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rupa dutta June 1, 2001 07:13

Wall function for flow separation region
 
I had posted this message once before. I don't have any answer. I am posting it again hoping someone will throw some light.

For a submerged jet of a newtonian incompressible fluid having low Prandtl (~0.1), impinging on a wall, how should one model the flow near the wall for flow and energy solution. Pls. advice with ref. of books/journals

abhijit tilak June 4, 2001 00:42

Re: Wall function for flow separation region
 
Hi,

Look for a paper by Wilcox. Really speaking the Wall functions cannot account for seperation because u need the distance of y+ =0.1 to predict seperation with fair accuracey. I remember reading paper by wilcox which includes streamwise pressure gradient p+ in wall function equation. There are other papers by Bradshaw too but modelling of seperation by wall function looks bit wary to me. BTW which model are u using? (Must be a High Re form )

Abhijit

rupa dutta June 4, 2001 01:39

Re: Wall function for flow separation region
 
Abhijit

Thank you for suggestions. We are using std. K-e model. To address the momentum boundary layer- near wall control volume was made a bit coarser and y+ <=11.6 std. wall function considered. For the thermal part Cebeci's model is used. Since it is a low Pr (~0.1) fluid, conduction is the dominating mode. With all these the results are reasonably matching with similar work done by others. We want to know how further refinement can be incorporated to capture the thermal effect of the flow separation. How will this pressure gradient situation influence the thermal behaviour of a low Pr. fluid.

I will look for Wilcox's & Bradshaw's papers as suggested by you.

rupa

Abhijit Tilak June 4, 2001 12:56

Re: Wall function for flow separation region
 
Hi ,

yes u got it the Cebeci-Bradshaw model for HT. Thats ok. BTW do you mean y+>11.6, that's when the law of wall is valid. You will find more details in the book by Wilcox "Turbulence Modelling for CFD". Your normal wall function looks like U+ = 1/k*ln(Ey+). The modified Wall function looks like U+=1/k*ln(Ey+)-0.48(y+)*(p+) where p+=Vis/rho*U_tau* dp/dx. In flows where u model seperation, ie adverse pressure gradient flows dp/dx is important. U can derive the wall value of epsilon by integrating over the CV.Since u calculate Heat transfer from wall functions, The p+ should affect your calculations, How much I can't say bcos I have'nt sloved for fluids with low Pr No till now.

Hope This helps Abhijit

Jonas Bredberg June 6, 2001 11:14

Re: Wall function for flow separation region
 
Hi there,

Please enlight me of the Cebeci-Bradshaw HT model? You are not refering to the algebraic eddy-viscosity model? Using a eddy-viscosity model, like the k-\eps, I don't think there is a need for anything more sophisticated than a simple constant Prandtl number HT model. There exists a number of improvements over the standard wall-function model (for the flow) - the first one is to eliminate y+ from your expression. The next one is to solve for k, and the third one is to improve the representation of the length scale. Launder have done some work on this. However don't expect any degree of accuracy for HT prediction using a wall-function type of model.

Regards Jonas

abhijit tilak June 7, 2001 02:20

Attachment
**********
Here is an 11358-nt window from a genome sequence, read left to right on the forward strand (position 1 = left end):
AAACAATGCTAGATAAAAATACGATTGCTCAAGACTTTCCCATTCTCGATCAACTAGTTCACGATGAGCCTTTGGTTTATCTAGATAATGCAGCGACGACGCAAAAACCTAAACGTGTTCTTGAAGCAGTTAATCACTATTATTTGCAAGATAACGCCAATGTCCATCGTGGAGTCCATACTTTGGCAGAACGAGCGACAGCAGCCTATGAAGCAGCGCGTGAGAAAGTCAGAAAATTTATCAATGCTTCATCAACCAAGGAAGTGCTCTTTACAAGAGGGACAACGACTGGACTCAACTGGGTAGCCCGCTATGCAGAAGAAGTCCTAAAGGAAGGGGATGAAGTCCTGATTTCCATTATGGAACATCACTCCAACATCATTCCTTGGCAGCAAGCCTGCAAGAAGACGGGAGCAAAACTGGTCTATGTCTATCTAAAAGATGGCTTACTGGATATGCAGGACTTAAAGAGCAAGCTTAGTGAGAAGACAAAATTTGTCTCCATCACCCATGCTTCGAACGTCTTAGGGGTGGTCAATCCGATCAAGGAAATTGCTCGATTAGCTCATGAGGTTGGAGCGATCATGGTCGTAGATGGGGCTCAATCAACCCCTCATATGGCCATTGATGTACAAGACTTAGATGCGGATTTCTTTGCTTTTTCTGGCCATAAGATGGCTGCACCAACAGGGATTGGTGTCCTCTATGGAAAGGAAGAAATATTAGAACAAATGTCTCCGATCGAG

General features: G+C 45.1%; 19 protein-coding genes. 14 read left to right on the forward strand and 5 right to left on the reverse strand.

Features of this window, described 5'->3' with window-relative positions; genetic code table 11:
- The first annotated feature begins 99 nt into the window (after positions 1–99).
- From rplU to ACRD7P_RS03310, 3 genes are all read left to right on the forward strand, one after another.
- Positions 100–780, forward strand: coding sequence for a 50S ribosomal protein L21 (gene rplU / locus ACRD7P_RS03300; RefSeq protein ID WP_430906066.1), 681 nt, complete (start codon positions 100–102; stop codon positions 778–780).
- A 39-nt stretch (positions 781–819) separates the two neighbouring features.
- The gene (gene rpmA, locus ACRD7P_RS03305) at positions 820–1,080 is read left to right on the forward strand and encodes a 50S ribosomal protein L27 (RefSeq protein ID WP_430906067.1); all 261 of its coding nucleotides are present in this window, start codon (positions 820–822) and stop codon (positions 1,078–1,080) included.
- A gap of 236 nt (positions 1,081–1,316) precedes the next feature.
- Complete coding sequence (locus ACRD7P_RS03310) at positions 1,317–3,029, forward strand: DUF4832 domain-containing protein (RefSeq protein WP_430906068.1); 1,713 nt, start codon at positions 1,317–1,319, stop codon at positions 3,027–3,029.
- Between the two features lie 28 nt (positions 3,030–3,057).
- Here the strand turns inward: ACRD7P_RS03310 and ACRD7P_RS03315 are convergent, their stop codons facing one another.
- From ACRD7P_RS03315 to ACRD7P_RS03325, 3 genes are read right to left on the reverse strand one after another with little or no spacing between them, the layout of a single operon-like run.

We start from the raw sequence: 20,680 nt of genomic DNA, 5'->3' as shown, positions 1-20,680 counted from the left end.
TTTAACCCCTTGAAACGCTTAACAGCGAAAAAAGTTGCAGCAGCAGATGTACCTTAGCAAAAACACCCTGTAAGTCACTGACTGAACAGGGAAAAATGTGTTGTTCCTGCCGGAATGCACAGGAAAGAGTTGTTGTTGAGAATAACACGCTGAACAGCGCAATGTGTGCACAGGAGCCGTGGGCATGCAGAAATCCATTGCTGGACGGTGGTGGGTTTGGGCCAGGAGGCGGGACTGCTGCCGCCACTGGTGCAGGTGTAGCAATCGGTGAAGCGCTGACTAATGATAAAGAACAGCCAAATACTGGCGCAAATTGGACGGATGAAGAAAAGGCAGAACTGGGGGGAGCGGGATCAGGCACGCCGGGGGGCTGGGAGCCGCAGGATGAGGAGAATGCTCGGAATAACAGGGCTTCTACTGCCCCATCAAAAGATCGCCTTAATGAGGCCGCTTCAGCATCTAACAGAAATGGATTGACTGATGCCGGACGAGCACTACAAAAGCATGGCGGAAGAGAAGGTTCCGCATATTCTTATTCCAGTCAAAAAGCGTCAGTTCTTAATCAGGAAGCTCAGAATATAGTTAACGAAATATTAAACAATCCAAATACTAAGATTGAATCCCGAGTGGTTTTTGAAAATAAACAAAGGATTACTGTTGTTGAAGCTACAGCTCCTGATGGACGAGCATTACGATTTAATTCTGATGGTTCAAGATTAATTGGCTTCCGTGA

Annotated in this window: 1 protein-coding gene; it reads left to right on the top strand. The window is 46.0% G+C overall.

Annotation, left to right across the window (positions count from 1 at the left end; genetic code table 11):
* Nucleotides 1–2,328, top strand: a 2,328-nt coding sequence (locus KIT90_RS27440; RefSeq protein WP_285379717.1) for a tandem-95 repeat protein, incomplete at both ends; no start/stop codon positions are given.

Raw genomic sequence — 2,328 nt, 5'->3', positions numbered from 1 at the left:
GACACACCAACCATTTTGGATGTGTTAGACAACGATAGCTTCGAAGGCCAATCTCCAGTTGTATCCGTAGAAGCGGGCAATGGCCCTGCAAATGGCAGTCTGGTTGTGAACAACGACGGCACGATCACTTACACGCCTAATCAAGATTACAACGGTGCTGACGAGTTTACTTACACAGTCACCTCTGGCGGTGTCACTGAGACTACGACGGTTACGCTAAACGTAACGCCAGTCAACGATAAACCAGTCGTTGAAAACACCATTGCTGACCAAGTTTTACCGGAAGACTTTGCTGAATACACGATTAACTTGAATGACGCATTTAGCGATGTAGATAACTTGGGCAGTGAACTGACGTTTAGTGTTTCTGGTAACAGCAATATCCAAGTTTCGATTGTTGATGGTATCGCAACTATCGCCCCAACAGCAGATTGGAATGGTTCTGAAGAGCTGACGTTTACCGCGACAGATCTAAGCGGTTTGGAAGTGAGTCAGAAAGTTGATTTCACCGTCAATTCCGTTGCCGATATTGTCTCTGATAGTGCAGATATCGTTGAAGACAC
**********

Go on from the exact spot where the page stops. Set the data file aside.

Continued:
Re: Wall function for flow separation region
 
Dear Dr Jonas,

I don't need to enlighten you as ur a PhD. Well the Cebeci-Bradshaw models are nothing but modifications to wall functions so as to match the experimental Nu & St No distributions, (taken from their book "Turbulence" by Springer). I used p+ in my code & found good agreement in k & e and production terms in k equn with DNS data. As u know k-e model will over-predict HT in seperated flows, It leads to logically conclude that inculsion of p+ will lead to improvement in HT prediction (correct me if i am wrong) let me know your views /experience on HT prediction (in more elaborate manner if possible.)

Thanks Sir, Abhijit

clifford bradford June 16, 2001 05:08

Re: Wall function for flow separation region
 
Wall functions are not valid for separated flow region. You have to use integration to the wall. See Wilcox's book

John C. Chien June 16, 2001 12:31

Re: Wall function for flow separation region
 
(1). This again says that 99% of the time, we are getting the wrong CFD answers. (2). How many engineers world-wide are using Low Reynolds number turbulence models in their CFD analysis? Are you? Are your company?

Mukhopadhyay June 20, 2001 00:43

Re: Wall function for flow separation region
 
(1) I agree 100% with you, Dr. John C Chien, that 99% [I have no figure to justify the 99% - I tend to believe it is close to 100% only !] results are wrong. (2) The issue is 'who is responsible ?' (3) We do not have any kind of benchmarks like : convergence criteria (it is everybody's intuition !), grid independence , and worst of it - when we come across publications with grid refinement at near wall region while employing high Re turbulence models !! (4) Please permit me to say that the wrong things are done not only in 'companies' - they are done and reported by others too. (5) Coming to the main topic, I refer to : Article # 6.6, p.184- "Two dimensional flows with pressure gradient" in the book 'Physical and computational aspects of convective heat transfer' by T. Cebeci and P. Bradshaw, Springer-Verlag Sudy ed.(1984). (6) If we go for Falkner-Skan transformation to address the seperation/stagnation region, derive the high Re k-ep eqns and arrive at the wall function - then how much wrong ('doing wrong' is a time-dependent phenomenon, I hope everyone agrees) we are - I will like to be enlightened.